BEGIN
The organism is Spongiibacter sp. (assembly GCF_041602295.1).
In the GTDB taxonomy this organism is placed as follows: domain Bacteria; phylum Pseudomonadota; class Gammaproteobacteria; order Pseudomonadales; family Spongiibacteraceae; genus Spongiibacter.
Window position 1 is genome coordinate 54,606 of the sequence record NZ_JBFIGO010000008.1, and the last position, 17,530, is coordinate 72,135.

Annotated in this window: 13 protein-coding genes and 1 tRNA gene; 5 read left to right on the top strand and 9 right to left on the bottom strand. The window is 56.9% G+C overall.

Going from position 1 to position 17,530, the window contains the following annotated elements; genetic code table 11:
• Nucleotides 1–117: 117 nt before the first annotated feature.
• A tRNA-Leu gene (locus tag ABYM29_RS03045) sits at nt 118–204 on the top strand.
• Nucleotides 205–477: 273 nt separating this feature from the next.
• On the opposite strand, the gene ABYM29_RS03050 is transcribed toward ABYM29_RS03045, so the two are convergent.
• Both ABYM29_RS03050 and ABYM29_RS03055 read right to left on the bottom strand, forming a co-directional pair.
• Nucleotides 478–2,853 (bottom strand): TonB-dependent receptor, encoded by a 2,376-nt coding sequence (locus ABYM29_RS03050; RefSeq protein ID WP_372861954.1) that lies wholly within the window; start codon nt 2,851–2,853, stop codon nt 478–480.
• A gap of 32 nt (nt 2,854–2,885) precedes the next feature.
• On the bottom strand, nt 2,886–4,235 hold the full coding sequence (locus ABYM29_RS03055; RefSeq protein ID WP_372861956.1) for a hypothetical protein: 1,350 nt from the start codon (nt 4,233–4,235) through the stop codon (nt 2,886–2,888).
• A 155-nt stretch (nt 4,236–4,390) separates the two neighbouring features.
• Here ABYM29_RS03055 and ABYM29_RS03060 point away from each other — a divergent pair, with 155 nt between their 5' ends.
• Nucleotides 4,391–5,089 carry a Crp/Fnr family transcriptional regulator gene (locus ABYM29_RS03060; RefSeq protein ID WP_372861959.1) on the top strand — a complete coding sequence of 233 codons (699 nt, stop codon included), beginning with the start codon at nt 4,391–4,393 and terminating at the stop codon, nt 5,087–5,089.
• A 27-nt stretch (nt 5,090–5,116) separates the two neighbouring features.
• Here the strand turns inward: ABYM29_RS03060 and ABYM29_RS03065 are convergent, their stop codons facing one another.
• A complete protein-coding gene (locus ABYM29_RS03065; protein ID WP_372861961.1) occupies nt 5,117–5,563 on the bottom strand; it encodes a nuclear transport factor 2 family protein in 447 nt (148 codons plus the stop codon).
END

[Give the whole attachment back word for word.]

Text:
The organism is Spongiibacter sp. (assembly GCF_041602295.1).
In the GTDB taxonomy this organism is placed as follows: domain Bacteria; phylum Pseudomonadota; class Gammaproteobacteria; order Pseudomonadales; family Spongiibacteraceae; genus Spongiibacter.
Window position 1 is genome coordinate 54,606 of the sequence record NZ_JBFIGO010000008.1, and the last position, 17,530, is coordinate 72,135.

Annotated in this window: 13 protein-coding genes and 1 tRNA gene; 5 read left to right on the top strand and 9 right to left on the bottom strand. The window is 56.9% G+C overall.

Going from position 1 to position 17,530, the window contains the following annotated elements; genetic code table 11:
• Nucleotides 1–117: 117 nt before the first annotated feature.
• A tRNA-Leu gene (locus tag ABYM29_RS03045) sits at nt 118–204 on the top strand.
• Nucleotides 205–477: 273 nt separating this feature from the next.
• On the opposite strand, the gene ABYM29_RS03050 is transcribed toward ABYM29_RS03045, so the two are convergent.
• Both ABYM29_RS03050 and ABYM29_RS03055 read right to left on the bottom strand, forming a co-directional pair.
• Nucleotides 478–2,853 (bottom strand): TonB-dependent receptor, encoded by a 2,376-nt coding sequence (locus ABYM29_RS03050; RefSeq protein ID WP_372861954.1) that lies wholly within the window; start codon nt 2,851–2,853, stop codon nt 478–480.
• A gap of 32 nt (nt 2,854–2,885) precedes the next feature.
• On the bottom strand, nt 2,886–4,235 hold the full coding sequence (locus ABYM29_RS03055; RefSeq protein ID WP_372861956.1) for a hypothetical protein: 1,350 nt from the start codon (nt 4,233–4,235) through the stop codon (nt 2,886–2,888).
• A 155-nt stretch (nt 4,236–4,390) separates the two neighbouring features.
• Here ABYM29_RS03055 and ABYM29_RS03060 point away from each other — a divergent pair, with 155 nt between their 5' ends.
• Nucleotides 4,391–5,089 carry a Crp/Fnr family transcriptional regulator gene (locus ABYM29_RS03060; RefSeq protein ID WP_372861959.1) on the top strand — a complete coding sequence of 233 codons (699 nt, stop codon included), beginning with the start codon at nt 4,391–4,393 and terminating at the stop codon, nt 5,087–5,089.
• A 27-nt stretch (nt 5,090–5,116) separates the two neighbouring features.
• Here the strand turns inward: ABYM29_RS03060 and ABYM29_RS03065 are convergent, their stop codons facing one another.
• A complete protein-coding gene (locus ABYM29_RS03065; protein ID WP_372861961.1) occupies nt 5,117–5,563 on the bottom strand; it encodes a nuclear transport factor 2 family protein in 447 nt (148 codons plus the stop codon).